A decline in economic activity would be bullish for high-quality bonds including Treasuries. This is due to the fact that investors typically seek the implied safety and stability of the Treasury market during times of economic weakness. Even today, despite all of the uncertainty surrounding the debt ceiling debate and the talk of possible default, the Treasury market remains a safe haven destination for capital. Thus, if the current debt ceiling debate were to result in the sense that the United States is truly getting serious about reducing spending, balancing our budget and getting our fiscal house in order, this would be all the better for the Treasury market. Conversely, if it were perceived that the government is just kicking the can down the road with a debt deal that lacks any real teeth, this would add to the long-term downside pressure that has been building in the Treasury market for some time. This would be particularly true if the U.S. credit rating is downgraded.
Any economic deceleration will likely add to the already bullish case for gold going forward. And unless legislation is put into place that greatly increases confidence that the United States is beginning down a path to clean our fiscal finances, the U.S. dollar is likely to remain weak and perhaps weaken even further, which would add to the gold tailwind.
One additional factor beyond the debt ceiling debate may mute any initial euphoria and also add to the pressure on markets going forward. This is the situation in Europe. Due to all of the focus on the debt ceiling debate, the fact that Treasury yields are back on the rise again in Europe flew a bit under the radar today. We are only four days removed from the Euro Zone’s latest bazooka shot and 10-Year government yields are already back above 6%. While it is presumed that the leaders of the European Union bought themselves some time with their latest rescue plan, if the situation begins to quickly descend back into crisis, this would amplify the downside pressure on stocks as well as the upside pressure on Treasuries and gold.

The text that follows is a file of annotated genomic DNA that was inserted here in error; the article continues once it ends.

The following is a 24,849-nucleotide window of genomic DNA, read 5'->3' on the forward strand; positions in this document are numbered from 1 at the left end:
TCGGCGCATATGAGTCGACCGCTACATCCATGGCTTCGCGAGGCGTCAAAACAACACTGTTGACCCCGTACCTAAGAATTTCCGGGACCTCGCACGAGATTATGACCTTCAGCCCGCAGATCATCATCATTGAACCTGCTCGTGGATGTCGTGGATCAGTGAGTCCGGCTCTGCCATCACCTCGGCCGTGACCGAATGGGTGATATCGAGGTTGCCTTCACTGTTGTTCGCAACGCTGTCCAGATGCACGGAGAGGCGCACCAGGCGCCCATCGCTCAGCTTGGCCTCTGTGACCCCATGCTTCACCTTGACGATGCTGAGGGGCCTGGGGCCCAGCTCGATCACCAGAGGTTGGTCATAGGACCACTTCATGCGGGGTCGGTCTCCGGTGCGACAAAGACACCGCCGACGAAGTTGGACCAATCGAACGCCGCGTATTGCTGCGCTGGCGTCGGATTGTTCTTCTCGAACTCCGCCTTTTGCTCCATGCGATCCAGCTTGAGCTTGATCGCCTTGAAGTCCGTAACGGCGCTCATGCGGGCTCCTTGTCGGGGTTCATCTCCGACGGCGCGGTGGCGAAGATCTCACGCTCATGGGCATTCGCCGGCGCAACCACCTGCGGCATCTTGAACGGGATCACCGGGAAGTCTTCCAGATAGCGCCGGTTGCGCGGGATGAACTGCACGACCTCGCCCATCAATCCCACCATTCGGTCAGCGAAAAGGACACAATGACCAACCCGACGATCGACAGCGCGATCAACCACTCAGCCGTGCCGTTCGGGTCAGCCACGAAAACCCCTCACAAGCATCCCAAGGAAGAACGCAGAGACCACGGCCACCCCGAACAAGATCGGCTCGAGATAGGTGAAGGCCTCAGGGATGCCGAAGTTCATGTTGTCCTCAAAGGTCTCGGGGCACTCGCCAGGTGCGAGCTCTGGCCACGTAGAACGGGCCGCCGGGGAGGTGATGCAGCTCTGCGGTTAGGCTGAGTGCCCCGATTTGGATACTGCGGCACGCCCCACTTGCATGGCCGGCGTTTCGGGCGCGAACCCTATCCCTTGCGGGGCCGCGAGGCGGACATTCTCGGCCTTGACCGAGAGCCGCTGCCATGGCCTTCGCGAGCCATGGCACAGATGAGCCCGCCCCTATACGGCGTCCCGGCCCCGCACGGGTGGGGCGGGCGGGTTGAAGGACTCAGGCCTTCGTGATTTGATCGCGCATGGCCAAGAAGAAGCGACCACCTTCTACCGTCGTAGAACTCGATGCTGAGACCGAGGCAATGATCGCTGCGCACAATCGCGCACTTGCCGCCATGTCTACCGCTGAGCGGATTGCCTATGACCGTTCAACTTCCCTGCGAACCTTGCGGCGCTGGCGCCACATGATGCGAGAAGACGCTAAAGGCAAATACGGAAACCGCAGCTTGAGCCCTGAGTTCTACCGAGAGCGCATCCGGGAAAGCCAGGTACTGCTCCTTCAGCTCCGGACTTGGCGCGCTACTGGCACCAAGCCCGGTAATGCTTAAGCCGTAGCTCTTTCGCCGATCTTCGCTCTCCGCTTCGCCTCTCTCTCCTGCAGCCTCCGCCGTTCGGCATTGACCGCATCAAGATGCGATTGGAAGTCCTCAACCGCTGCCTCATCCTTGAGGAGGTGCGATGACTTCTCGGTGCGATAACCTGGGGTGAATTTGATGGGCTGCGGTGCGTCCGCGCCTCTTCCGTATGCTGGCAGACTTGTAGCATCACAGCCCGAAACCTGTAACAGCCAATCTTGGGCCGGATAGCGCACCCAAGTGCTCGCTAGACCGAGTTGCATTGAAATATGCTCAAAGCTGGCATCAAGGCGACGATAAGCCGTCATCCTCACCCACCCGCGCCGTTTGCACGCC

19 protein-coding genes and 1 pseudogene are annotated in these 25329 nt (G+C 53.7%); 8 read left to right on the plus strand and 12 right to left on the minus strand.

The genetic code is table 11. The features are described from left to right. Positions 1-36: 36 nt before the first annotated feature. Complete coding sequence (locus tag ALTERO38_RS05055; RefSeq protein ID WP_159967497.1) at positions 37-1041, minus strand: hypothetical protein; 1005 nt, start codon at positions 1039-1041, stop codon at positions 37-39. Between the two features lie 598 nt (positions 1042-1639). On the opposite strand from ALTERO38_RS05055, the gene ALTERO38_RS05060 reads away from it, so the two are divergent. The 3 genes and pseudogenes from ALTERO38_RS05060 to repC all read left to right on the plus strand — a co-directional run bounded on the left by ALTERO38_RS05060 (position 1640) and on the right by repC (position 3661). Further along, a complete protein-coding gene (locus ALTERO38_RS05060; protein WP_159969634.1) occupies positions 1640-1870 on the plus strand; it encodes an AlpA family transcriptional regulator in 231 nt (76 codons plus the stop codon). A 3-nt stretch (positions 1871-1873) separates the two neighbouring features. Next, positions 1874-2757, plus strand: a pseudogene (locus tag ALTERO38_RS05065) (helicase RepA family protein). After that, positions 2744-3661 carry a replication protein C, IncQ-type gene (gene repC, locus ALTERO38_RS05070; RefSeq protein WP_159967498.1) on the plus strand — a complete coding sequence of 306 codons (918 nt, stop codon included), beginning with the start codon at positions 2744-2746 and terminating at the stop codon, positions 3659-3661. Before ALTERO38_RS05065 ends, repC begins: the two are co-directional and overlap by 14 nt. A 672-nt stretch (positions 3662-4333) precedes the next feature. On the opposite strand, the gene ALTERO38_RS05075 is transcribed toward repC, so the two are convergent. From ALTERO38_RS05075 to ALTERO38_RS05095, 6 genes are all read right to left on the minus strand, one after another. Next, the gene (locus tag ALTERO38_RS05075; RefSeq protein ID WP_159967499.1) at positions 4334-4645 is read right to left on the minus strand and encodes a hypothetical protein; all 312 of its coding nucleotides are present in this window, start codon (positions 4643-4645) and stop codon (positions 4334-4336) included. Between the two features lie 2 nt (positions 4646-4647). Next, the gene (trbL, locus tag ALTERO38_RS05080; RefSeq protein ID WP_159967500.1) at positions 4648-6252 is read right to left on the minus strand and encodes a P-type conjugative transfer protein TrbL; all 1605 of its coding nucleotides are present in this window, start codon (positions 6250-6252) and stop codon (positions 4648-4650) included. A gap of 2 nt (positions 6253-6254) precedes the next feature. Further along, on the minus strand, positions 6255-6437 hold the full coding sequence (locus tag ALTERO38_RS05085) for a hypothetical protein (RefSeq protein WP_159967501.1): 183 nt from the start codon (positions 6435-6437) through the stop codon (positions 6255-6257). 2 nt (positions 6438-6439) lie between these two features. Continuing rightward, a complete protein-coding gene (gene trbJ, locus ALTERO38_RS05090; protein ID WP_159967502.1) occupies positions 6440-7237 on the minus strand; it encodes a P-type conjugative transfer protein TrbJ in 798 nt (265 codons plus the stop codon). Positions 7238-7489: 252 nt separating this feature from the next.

In anticipation of a conclusion to the debt ceiling debate in the coming days, I remain long TIPS (TIP) and Treasuries (IEI), (IEF), (TLT) and Gold (GLD). In regards to gold in particular, I am watching for any meaningful sell offs to add to positions. As for stocks, I remain focused on high-quality defensive sectors including food, household products and utilities. And just like with gold, I am selectively looking to pick up high- quality stocks that are severely sold off along the way.
While it will be a relief to put the debt ceiling debate behind us when it is finally over, more hard work lies ahead for the global economy and markets.
Disclaimer: This post is for information purposes only. There are risks involved with investing including loss of principal. Gerring Wealth Management (GWM) makes no explicit or implicit guarantee with respect to performance or the outcome of any investment or projections made by GWM. There is no guarantee that the goals of the strategies discussed by GWM will be met.